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Electrical generation and detection of spin waves in a quantum Hall ferromagnet

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Science  12 Oct 2018:
Vol. 362, Issue 6411, pp. 229-233
DOI: 10.1126/science.aar4061

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Magnons propagating in graphene

At sufficiently low temperatures, a two-dimensional electron system placed in an external magnetic field can exhibit the so-called quantum Hall effect. In this regime, a variety of magnetic phases may occur, depending on the electron density and other factors. Wei et al. studied the properties of these exotic magnetic phases in graphene. They generated magnons—the excitations of an ordered magnetic system—that were then absorbed by the sample, leaving a mark on its electrical conductance. The magnons were able to propagate across long distances through various magnetic phases in the bulk graphene.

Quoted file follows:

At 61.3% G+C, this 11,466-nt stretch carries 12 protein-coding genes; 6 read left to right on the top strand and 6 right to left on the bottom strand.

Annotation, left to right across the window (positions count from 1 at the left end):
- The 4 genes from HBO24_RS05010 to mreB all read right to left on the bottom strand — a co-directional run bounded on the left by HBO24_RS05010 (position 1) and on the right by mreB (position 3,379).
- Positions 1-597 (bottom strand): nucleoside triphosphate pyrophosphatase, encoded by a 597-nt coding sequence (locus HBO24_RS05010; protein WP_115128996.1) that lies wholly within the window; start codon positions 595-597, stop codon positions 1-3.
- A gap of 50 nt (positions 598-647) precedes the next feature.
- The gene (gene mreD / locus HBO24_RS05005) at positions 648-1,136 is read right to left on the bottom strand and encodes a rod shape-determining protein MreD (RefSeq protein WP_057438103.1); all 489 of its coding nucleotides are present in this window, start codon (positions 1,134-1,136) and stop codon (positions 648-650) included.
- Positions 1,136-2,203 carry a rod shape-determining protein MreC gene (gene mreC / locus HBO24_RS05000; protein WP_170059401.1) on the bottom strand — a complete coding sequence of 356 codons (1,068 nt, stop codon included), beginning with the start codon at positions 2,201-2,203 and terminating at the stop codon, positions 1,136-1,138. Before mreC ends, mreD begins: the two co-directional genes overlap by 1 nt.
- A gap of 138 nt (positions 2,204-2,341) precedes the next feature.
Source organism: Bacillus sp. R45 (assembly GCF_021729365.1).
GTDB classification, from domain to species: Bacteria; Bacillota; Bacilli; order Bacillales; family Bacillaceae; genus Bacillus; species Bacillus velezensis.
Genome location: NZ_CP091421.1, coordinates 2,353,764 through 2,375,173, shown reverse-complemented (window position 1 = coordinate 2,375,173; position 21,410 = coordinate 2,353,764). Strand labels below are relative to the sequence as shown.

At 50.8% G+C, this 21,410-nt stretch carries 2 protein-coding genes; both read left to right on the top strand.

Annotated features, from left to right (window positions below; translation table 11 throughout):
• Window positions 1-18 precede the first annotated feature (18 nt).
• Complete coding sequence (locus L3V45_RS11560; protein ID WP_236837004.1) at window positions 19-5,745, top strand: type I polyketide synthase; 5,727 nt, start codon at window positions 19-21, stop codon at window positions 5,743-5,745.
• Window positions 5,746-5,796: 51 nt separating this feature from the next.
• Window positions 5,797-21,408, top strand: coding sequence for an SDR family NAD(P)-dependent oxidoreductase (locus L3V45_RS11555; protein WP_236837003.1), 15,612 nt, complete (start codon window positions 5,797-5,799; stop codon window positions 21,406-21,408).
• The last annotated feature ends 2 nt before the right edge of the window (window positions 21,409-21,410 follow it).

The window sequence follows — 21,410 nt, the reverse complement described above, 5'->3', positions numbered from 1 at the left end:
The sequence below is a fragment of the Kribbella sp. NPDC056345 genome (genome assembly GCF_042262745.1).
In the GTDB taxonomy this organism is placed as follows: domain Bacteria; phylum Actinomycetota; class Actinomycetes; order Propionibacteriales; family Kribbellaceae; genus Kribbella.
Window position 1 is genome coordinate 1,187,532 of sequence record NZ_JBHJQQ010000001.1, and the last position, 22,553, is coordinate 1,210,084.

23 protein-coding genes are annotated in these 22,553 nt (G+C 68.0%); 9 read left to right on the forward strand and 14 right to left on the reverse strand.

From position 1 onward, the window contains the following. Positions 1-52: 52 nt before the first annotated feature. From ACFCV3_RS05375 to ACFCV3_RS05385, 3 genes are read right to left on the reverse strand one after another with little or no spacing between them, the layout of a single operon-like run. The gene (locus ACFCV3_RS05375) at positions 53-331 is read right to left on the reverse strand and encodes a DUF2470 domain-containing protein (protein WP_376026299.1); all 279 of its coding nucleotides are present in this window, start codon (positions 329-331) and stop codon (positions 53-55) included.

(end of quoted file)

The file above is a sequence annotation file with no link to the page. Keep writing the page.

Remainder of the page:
Science, this issue p. 229

Abstract

Spin waves are collective excitations of magnetic systems. An attractive setting for studying long-lived spin-wave physics is the quantum Hall (QH) ferromagnet, which forms spontaneously in clean two-dimensional electron systems at low temperature and in a perpendicular magnetic field. We used out-of-equilibrium occupation of QH edge channels in graphene to excite and detect spin waves in magnetically ordered QH states. Our experiments provide direct evidence for long-distance spin-wave propagation through different ferromagnetic phases in the N = 0 Landau level, as well as across the insulating canted antiferromagnetic phase. Our results will enable experimental investigation of the fundamental magnetic properties of these exotic two-dimensional electron systems.

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